Today is America Recycles Day. It's a good day to remind yourself of all the things you can recycle. It's not just cans and bottles anymore. Most cities and towns around the Triangle make it very easy to recycle many items, including juice boxes, cereal boxes and greeting cards. Do you know all the things you can put in your bin each week?

Check out the links below to see what each town will pick up right at your curb.

Apex curbside recycling
Carrboro curbside recycling
Cary curbside recycling
Chapel Hill curbside recycling 
Durham curbside recycling
Fuquay Varina curbside recycling
Hillsborough curbside recycling 
Holly Springs curbside recycling
Morrisville curbside recycling
Raleigh curbside recycling
Wake Forest curbside recycling

You can also bring recyclables to convenience centers in your county:

Durham County recycling drop-off centers
Orange County recycling drop-off centers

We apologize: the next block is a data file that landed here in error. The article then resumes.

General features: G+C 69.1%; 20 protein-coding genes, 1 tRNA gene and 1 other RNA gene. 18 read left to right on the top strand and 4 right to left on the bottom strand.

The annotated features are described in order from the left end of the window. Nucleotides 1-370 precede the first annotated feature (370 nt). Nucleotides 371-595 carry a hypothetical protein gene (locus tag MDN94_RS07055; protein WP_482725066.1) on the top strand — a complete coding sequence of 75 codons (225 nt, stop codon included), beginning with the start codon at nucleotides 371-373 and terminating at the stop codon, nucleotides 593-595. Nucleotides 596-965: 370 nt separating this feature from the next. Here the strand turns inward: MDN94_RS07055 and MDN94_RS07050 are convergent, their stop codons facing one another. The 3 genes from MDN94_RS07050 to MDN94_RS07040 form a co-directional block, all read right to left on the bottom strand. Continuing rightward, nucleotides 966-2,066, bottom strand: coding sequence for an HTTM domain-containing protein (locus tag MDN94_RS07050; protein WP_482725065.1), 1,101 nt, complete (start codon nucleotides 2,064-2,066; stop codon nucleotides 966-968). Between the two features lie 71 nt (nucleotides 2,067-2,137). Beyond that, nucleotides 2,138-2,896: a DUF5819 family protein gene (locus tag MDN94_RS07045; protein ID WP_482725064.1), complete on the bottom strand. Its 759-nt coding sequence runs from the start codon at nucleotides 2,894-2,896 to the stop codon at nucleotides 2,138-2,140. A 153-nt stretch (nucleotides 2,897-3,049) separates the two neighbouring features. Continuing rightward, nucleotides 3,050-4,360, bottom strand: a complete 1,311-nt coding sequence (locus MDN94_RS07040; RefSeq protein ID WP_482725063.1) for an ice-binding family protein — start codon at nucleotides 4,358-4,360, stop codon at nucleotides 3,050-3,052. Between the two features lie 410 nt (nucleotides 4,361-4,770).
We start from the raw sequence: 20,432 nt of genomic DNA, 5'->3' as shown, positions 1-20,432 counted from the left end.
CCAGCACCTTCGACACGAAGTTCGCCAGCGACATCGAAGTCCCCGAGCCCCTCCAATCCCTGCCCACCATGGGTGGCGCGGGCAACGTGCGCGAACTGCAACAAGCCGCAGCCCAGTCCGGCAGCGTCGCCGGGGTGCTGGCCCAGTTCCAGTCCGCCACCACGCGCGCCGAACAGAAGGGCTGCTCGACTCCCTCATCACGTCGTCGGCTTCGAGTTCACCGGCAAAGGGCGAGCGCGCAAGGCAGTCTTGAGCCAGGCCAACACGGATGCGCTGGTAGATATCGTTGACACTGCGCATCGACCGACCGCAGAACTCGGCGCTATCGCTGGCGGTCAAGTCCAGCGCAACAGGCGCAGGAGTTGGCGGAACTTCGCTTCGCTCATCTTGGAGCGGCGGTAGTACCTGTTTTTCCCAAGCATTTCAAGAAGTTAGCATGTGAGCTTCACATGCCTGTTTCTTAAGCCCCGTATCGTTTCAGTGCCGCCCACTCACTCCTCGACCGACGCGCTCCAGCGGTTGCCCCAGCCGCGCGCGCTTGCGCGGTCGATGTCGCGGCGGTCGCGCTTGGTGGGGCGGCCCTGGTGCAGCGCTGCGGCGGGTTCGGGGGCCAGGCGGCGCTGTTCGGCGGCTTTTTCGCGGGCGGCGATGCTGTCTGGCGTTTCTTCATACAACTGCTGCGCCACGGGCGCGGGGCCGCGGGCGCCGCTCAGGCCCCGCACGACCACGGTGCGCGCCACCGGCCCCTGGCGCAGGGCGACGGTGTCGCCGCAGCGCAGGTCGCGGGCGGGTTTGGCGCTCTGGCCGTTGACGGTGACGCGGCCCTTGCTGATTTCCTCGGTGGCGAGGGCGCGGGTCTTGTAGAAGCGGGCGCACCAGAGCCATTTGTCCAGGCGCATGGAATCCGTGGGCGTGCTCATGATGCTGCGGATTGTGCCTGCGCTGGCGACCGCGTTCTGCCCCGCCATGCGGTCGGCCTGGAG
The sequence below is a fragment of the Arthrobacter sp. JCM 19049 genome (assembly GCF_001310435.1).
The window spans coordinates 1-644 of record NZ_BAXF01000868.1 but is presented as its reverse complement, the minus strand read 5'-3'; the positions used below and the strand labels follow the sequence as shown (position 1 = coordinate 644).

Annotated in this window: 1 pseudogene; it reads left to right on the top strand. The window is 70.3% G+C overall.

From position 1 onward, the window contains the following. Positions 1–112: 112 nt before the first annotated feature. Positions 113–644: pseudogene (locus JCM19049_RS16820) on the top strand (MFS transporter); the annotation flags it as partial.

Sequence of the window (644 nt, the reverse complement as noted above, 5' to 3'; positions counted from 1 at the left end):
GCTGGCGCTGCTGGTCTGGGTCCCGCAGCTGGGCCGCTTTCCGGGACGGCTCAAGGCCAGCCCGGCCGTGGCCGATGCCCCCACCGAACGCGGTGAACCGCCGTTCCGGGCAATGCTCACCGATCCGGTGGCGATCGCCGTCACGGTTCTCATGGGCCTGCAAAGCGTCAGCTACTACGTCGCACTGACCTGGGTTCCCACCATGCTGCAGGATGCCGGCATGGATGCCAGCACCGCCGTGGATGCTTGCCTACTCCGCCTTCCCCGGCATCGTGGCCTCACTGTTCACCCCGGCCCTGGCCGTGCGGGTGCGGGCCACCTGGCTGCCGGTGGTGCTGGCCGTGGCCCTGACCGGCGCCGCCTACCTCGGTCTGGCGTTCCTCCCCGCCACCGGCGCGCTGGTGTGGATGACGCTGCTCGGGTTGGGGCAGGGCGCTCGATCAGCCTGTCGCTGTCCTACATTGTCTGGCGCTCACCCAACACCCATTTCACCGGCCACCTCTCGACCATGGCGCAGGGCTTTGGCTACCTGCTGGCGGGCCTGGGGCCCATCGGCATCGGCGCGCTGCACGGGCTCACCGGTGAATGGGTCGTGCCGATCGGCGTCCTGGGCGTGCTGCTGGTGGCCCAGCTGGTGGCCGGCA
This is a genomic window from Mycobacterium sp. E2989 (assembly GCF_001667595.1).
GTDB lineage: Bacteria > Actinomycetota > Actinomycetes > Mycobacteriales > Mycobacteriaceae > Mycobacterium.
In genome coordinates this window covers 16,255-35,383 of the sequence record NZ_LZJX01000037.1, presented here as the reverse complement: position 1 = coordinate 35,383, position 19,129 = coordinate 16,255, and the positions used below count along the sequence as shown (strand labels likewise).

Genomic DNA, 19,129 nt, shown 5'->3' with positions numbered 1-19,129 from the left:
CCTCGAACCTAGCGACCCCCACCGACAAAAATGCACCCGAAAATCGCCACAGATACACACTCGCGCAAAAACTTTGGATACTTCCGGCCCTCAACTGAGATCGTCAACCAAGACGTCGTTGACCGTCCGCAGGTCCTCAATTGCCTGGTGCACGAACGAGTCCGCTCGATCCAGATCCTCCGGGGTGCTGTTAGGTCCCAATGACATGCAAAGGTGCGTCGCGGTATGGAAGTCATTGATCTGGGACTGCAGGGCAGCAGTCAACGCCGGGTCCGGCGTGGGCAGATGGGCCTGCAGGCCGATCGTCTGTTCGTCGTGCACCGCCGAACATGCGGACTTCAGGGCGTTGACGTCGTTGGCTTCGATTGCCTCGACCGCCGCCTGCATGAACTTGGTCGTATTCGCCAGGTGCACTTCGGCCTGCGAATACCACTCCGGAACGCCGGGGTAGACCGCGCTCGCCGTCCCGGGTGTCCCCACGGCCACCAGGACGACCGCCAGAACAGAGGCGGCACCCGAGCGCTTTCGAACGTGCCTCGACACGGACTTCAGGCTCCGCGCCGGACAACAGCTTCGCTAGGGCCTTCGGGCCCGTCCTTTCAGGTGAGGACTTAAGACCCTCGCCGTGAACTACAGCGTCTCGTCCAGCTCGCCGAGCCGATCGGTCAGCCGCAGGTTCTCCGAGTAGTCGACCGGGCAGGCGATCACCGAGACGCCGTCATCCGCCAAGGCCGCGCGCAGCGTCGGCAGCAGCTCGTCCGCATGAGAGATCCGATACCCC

Wake County convenience centers

Interview with Lisa Sacco of Orenstein Solutions

I interviewed Lisa Sacco,  an associate of Orenstein Solutions, a comprehesive psychology practice in Cary and Chapel Hill, who have been kind enough to offer our site some amazing opportunities for many of our members who utilize our available support groups. I hope you enjoy getting to know Lisa as much as I have.

Tell us a little bit about yourself:

I'm 49 years old, have a husband (of 22 years) and two wonderful daughters, aged 18 and 14.  The eldest is a college freshman.  The younger one is an 8th grader.  I grew up in a big Italian family in CT, went to college in Boston and graduate school in VA.  My  husband and I have lived in Cary over 20 years and when I'm not at work, I enjoy hanging out with my family and dog, a 90 lb. golden retriever, traveling, camping, reading and quilting.  I've been licensed to practice psychology since 1990.